No matter how solid your plans, however, I guarantee you that nothing can quite prepare you for your first year in business, until you’ve done it.
Here are a few things to keep in mind when figuring out what to expect from your first year in business.
Nothing Goes As Planned
The first thing to know is that nothing, absolutely NOTHING, goes as planned.
There’s a great quote I from General Patton that I feel like absolutely sums up the first year of business:
A wise general prepares for every contingency, knowing that not one of them will come to pass.
In other words, no matter how prepared you think you are, there’s always going to be something that comes up to throw you off course. Your best bet is to be ready, psychologically more than anything, to change plans on a moment’s notice, something many entrepreneurs refer to as “pivoting.”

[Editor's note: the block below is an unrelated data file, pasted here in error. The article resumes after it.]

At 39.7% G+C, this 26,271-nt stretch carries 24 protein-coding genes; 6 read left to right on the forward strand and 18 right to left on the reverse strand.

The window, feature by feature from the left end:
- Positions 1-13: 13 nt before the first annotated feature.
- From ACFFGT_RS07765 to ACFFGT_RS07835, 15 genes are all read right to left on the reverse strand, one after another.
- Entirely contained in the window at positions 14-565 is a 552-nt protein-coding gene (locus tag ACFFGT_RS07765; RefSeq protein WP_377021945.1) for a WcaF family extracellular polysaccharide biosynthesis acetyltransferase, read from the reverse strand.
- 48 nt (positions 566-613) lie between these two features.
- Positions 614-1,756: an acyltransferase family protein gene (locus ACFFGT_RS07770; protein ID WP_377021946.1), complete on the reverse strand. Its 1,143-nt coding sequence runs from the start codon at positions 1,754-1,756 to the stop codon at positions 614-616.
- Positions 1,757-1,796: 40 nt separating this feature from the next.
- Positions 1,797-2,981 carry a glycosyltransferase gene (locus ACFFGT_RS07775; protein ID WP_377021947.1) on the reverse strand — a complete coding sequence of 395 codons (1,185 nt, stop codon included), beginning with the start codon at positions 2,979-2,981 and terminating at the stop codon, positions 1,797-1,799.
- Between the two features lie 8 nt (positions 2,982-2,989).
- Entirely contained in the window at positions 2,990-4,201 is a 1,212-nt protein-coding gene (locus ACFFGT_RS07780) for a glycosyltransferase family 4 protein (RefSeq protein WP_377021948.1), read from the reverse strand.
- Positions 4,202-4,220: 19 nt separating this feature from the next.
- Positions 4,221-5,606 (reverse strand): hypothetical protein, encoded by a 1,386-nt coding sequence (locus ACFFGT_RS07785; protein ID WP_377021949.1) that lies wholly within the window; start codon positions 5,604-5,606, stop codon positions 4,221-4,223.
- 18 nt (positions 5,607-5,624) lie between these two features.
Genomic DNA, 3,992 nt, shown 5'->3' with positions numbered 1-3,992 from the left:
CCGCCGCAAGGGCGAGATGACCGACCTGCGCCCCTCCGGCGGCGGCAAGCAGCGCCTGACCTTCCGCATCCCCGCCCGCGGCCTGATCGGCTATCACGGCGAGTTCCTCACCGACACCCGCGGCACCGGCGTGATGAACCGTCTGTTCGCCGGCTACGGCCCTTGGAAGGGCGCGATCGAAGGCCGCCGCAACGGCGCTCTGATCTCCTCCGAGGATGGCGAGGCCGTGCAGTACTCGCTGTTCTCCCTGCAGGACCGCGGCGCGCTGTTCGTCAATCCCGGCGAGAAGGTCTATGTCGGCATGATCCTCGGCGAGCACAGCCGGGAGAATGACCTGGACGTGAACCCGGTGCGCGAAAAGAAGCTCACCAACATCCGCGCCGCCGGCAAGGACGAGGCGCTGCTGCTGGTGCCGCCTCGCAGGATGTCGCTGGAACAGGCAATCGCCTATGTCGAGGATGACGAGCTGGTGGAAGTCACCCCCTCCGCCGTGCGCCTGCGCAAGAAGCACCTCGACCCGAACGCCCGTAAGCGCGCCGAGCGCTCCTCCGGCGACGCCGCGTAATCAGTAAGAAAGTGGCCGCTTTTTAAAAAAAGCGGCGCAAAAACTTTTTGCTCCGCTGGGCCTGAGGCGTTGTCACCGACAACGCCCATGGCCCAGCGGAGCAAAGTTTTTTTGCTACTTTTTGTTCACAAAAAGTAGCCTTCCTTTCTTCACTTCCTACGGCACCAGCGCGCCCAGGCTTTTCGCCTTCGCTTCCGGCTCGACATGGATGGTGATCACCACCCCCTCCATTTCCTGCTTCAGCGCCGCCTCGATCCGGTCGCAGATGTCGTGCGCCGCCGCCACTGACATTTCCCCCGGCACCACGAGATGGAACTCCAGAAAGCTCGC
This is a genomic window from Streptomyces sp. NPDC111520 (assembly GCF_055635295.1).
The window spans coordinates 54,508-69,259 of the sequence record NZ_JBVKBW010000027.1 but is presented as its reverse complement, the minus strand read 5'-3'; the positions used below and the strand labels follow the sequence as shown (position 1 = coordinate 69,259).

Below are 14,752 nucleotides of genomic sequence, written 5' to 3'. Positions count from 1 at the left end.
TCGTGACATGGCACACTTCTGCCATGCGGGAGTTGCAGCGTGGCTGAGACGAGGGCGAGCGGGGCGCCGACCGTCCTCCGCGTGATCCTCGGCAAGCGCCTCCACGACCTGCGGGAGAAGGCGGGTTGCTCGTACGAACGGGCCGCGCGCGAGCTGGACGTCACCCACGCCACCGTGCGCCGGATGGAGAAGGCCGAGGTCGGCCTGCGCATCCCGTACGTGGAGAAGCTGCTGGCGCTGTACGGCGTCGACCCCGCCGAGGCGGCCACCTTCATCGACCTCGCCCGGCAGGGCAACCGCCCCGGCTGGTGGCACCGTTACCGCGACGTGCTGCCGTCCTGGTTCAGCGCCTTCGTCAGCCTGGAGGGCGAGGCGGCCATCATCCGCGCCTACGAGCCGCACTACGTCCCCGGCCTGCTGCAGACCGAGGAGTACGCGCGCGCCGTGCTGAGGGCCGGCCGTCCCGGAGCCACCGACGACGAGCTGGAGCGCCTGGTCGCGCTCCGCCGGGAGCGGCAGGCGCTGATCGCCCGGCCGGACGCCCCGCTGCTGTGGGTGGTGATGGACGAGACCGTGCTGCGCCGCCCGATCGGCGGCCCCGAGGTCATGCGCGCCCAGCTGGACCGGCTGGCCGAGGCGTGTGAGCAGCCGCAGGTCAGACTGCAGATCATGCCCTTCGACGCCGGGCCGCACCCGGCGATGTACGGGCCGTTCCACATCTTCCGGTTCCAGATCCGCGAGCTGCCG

Everything Takes Longer
The second thing to know is that everything, yes everything is going to take longer than you first expect. It’s going to take longer to sign on your first customers, and longer than you hope to develop your product.
That’s ok, as long as you know it’s likely to happen. Make sure you include some buffer into your timeline, so that a single late milestone doesn’t derail your entire business.
Everything Is More Expensive
Along with taking longer, it’s also very, very common for businesses to encounter unseen expenses in their first year.
Part of this has to do with the fact that, as a new entrepreneur, its easy to overlook things. Bringing on an experienced consultant who is an expert in starting companies can help to greatly reduce this risk.
But, part of these unseen expenses are sometimes inevitable. Product development problems come up, or your marketing plan needs to be iterated a bit before it comes profitable. That’s all just part of the game.
Whichever of these problems you encounter (if not all of them) the most important thing is that you keep an open, receptive mind, and a can-do attitude. Knowing that you can solve any problem that arises, and not worrying too much over imaginary problems, is a key aspect of what it takes to be a successful entrepreneur.